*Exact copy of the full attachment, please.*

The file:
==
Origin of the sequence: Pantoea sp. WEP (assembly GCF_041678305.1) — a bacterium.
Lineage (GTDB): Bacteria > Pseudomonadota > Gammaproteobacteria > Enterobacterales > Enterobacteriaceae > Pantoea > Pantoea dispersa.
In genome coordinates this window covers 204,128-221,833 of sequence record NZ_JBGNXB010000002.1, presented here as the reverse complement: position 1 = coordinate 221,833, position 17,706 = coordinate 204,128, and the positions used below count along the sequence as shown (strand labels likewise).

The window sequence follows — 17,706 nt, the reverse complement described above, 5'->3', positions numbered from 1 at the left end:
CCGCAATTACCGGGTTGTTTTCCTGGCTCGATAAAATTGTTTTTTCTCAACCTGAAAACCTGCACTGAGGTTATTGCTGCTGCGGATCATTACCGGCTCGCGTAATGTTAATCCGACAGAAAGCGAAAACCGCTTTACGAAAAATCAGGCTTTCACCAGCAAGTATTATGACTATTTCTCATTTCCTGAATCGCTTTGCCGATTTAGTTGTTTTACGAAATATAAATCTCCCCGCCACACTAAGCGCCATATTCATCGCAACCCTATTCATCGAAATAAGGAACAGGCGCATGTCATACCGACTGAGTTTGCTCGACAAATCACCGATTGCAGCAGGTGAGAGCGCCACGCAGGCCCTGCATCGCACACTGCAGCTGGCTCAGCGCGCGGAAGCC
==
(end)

Origin of the sequence: Pantoea sp. WEP (assembly GCF_041678305.1) — a bacterium.
Lineage (GTDB): Bacteria > Pseudomonadota > Gammaproteobacteria > Enterobacterales > Enterobacteriaceae > Pantoea > Pantoea dispersa.
In genome coordinates this window covers 204,128-221,833 of sequence record NZ_JBGNXB010000002.1, presented here as the reverse complement: position 1 = coordinate 221,833, position 17,706 = coordinate 204,128, and the positions used below count along the sequence as shown (strand labels likewise).

The window sequence follows — 17,706 nt, the reverse complement described above, 5'->3', positions numbered from 1 at the left end:
CCGCAATTACCGGGTTGTTTTCCTGGCTCGATAAAATTGTTTTTTCTCAACCTGAAAACCTGCACTGAGGTTATTGCTGCTGCGGATCATTACCGGCTCGCGTAATGTTAATCCGACAGAAAGCGAAAACCGCTTTACGAAAAATCAGGCTTTCACCAGCAAGTATTATGACTATTTCTCATTTCCTGAATCGCTTTGCCGATTTAGTTGTTTTACGAAATATAAATCTCCCCGCCACACTAAGCGCCATATTCATCGCAACCCTATTCATCGAAATAAGGAACAGGCGCATGTCATACCGACTGAGTTTGCTCGACAAATCACCGATTGCAGCAGGTGAGAGCGCCACGCAGGCCCTGCATCGCACACTGCAGCTGGCTCAGCGCGCGGAAGCC